(Reuters) -The euro edged to a fresh two-decade low against the dollar on Wednesday as fears over rising energy prices and potential shortages cast a long shadow over the bloc’s economy despite some reassuring headlines about gas supplies.
All oil and gas fields that were affected by a strike in Norway’s petroleum sector are expected to be back in full operation within a couple of days, Equinor said on Wednesday.
Meanwhile, Goldman Sachs raised its natural gas price forecasts, saying that a complete restoration of Russian gas flows through Nordstream1 was no longer the most likely scenario.
Analysts expect a quick resurgence in oil prices as supply tightness persists and as front-month spreads have held up despite Tuesday’s price fall.
“It is not only the threat of non-delivery (of gas) that is weighing on the euro,” Moritz Paysen, forex and rates adviser at Berenberg, said.
“The already high energy costs are a burden. Energy costs in Europe are many times higher than in the U.S.,” he added.
The euro fell 0.3% to 1.023, after hitting its lowest since December 2002 at 1.0225.
Euro zone consumers cut spending on food, drinks and tobacco for the second straight month in May amid a spike in prices, according to estimates from the European Union statistics office Eurostat released on Wednesday.
The divergence between central banks’ tightening cycles across the Atlantic remained in investors’ focus.
“The big question is whether this deterioration in growth prospects is enough to curtail tightening cycles – especially that of the Fed,” ING analysts said.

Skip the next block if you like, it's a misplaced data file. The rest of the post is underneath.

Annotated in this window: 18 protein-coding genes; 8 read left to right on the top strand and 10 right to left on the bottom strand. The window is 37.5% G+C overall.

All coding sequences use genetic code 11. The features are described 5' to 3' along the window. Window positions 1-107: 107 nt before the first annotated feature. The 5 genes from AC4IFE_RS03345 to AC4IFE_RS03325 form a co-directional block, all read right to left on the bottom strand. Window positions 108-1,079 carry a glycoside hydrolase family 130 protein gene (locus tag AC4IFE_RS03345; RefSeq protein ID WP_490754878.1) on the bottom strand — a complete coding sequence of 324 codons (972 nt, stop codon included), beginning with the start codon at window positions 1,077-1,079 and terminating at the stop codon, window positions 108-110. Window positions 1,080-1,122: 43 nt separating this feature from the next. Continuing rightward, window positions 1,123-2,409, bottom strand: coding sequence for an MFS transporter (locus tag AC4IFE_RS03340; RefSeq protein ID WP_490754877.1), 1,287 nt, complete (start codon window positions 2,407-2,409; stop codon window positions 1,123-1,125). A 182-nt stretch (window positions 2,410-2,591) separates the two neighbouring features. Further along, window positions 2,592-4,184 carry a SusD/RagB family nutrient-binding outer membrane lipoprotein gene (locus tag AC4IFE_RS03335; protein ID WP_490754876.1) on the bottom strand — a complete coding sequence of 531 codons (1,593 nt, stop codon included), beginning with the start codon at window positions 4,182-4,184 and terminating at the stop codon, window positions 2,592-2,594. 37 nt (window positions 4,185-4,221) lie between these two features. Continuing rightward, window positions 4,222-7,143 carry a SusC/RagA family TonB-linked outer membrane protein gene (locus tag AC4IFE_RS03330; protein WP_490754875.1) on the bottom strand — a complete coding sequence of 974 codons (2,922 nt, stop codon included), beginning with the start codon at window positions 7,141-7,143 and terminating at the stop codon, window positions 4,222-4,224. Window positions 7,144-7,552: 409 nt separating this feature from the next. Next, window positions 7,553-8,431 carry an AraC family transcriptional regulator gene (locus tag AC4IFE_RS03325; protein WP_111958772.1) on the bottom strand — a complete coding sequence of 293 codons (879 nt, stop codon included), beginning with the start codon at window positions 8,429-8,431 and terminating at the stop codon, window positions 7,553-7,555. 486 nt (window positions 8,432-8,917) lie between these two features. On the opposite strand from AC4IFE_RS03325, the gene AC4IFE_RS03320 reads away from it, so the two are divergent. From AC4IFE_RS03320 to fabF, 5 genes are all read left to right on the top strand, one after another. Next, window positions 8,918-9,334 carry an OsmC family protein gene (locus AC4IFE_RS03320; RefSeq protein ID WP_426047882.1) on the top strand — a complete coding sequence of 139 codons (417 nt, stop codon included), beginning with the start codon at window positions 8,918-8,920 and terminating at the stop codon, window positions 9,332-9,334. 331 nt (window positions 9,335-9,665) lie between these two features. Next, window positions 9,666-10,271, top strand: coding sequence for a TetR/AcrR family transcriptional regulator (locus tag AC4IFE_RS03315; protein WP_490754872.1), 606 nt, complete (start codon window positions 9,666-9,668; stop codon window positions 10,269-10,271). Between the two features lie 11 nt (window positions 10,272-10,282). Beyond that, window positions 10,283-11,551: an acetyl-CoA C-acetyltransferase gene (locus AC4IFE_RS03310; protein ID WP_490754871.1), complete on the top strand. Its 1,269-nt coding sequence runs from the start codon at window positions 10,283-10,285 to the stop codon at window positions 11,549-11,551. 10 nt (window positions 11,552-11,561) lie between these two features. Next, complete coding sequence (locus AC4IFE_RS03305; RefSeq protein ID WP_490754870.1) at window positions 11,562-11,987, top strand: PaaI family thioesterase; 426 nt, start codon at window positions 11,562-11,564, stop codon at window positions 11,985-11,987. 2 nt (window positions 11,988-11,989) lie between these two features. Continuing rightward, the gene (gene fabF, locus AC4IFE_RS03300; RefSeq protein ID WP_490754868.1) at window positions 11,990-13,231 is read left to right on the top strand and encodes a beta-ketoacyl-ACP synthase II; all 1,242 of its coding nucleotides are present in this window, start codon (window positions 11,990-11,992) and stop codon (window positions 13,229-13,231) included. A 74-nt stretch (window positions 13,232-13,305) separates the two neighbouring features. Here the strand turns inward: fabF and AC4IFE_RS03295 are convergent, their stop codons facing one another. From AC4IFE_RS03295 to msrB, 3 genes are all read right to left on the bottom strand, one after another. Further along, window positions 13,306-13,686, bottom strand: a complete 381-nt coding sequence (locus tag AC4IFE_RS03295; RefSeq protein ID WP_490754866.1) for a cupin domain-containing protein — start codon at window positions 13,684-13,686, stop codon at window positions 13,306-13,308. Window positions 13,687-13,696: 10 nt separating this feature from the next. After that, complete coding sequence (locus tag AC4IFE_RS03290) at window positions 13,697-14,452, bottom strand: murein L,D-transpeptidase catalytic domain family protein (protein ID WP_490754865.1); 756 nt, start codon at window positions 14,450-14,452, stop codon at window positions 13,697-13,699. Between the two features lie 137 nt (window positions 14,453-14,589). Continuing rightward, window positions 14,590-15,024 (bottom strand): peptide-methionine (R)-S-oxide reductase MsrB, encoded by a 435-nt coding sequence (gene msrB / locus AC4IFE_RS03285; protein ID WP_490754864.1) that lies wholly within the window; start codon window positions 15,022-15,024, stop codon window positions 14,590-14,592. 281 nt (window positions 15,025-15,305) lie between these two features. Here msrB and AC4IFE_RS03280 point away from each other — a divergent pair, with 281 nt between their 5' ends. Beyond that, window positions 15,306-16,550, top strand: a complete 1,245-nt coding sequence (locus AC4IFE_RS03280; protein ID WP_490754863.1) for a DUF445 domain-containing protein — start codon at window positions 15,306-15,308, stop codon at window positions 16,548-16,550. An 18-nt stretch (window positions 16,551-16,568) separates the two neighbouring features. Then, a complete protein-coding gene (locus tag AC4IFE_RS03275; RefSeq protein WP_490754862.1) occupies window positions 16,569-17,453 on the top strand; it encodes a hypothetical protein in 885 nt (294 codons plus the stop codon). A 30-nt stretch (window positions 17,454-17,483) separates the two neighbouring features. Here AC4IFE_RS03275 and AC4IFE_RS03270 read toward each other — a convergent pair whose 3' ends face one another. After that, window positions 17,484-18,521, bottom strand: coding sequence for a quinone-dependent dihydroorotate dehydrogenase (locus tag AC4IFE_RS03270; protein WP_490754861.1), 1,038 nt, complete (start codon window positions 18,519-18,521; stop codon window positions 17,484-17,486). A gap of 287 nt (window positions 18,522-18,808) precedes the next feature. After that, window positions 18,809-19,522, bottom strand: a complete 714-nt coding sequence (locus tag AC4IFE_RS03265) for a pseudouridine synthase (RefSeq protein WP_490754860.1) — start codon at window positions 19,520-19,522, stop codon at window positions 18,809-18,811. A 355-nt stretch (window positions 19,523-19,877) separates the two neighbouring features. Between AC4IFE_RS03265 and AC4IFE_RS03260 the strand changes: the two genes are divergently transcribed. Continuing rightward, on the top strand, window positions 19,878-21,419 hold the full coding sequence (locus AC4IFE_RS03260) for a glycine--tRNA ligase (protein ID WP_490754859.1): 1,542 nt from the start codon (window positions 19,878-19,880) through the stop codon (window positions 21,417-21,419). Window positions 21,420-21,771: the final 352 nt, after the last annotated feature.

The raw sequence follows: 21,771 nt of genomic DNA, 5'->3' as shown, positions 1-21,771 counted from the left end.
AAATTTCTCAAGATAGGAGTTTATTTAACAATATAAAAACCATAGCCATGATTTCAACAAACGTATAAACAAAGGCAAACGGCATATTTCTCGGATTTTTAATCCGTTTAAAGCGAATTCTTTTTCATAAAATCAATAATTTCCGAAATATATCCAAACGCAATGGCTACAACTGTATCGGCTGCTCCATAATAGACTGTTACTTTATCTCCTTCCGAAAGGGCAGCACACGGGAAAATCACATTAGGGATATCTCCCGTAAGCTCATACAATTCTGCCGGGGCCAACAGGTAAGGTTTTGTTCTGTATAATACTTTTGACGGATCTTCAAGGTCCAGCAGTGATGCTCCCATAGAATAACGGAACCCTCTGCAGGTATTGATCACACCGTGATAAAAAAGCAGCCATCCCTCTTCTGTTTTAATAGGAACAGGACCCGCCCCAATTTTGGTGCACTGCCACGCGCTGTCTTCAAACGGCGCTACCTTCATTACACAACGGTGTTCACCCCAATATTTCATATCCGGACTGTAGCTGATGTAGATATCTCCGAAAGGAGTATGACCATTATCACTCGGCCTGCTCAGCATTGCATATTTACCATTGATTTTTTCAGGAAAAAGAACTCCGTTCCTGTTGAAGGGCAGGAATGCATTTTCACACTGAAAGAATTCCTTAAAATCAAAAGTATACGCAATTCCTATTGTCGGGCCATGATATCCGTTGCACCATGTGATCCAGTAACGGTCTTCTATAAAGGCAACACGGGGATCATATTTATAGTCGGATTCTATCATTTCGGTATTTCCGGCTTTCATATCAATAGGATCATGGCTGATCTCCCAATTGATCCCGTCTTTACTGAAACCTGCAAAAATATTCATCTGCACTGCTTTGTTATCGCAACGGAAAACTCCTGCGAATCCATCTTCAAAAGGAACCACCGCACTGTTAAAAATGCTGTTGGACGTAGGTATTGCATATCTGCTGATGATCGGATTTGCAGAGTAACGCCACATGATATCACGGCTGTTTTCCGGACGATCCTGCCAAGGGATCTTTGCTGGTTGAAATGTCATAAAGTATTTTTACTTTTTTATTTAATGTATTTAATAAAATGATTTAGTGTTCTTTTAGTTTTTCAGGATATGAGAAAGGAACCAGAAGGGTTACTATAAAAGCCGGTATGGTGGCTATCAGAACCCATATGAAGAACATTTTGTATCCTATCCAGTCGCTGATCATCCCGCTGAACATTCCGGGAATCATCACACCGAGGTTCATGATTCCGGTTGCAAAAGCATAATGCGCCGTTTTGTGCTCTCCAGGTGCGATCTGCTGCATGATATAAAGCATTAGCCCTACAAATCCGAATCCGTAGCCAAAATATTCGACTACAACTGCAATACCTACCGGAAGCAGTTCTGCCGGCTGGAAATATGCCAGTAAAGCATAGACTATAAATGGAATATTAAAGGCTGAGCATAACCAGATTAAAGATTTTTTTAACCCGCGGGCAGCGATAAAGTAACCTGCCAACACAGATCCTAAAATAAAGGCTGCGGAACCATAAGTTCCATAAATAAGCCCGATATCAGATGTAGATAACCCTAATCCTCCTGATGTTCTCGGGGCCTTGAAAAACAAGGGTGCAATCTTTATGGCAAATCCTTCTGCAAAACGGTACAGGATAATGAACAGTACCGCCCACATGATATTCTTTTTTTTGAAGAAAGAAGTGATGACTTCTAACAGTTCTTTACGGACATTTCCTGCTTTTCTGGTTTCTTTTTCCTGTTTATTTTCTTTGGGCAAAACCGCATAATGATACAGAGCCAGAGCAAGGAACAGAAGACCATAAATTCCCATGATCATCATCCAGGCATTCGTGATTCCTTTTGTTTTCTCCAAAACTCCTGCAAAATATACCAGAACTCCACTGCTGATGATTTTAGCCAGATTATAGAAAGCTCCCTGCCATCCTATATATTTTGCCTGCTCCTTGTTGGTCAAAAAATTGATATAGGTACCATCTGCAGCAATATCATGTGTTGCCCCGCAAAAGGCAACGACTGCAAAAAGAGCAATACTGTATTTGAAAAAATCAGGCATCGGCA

They reckon the forex market will consolidate the current levels on Wednesday ahead of Federal Open Market Committee minutes from its June meeting, due at 1800 GMT.
“The general view that the Fed might ultimately have more opportunity than many other central banks to continue policy normalization,” Unicredit analysts said.
The dollar index – which tracks the greenback against six counterparts – rose 0.2% to 106.71.
The euro dropped to its lowest level against the Swiss franc since the Swiss National Bank abandoned its currency cap in 2015.
The single currency was down 0.3% to a fresh 7-year low at 0.9911.
“In the current circumstances, the traditional safe haven currencies of the US dollar, Swiss franc and yen appear set to continue to outperform in the near-term,” MUFG analysts said.
Yen gained a little support from some safety bids after Japanese households’ inflation expectations strengthened in the three months to June, with the ratio of homes expecting price rises over the coming year hitting the highest level in 14 years.
The dollar dropped 0.3% to 135.36 yen. It hit at the end of June its highest since 1998 at 137.
Bank of Japan has said it would not withdraw monetary stimulus because inflation is due to soaring fuel and raw material costs blamed on the Ukraine crisis and will likely prove temporary. Bitcoin fell about 1% and was last trading at $20,175. Ether rose 1.2% at $1,146.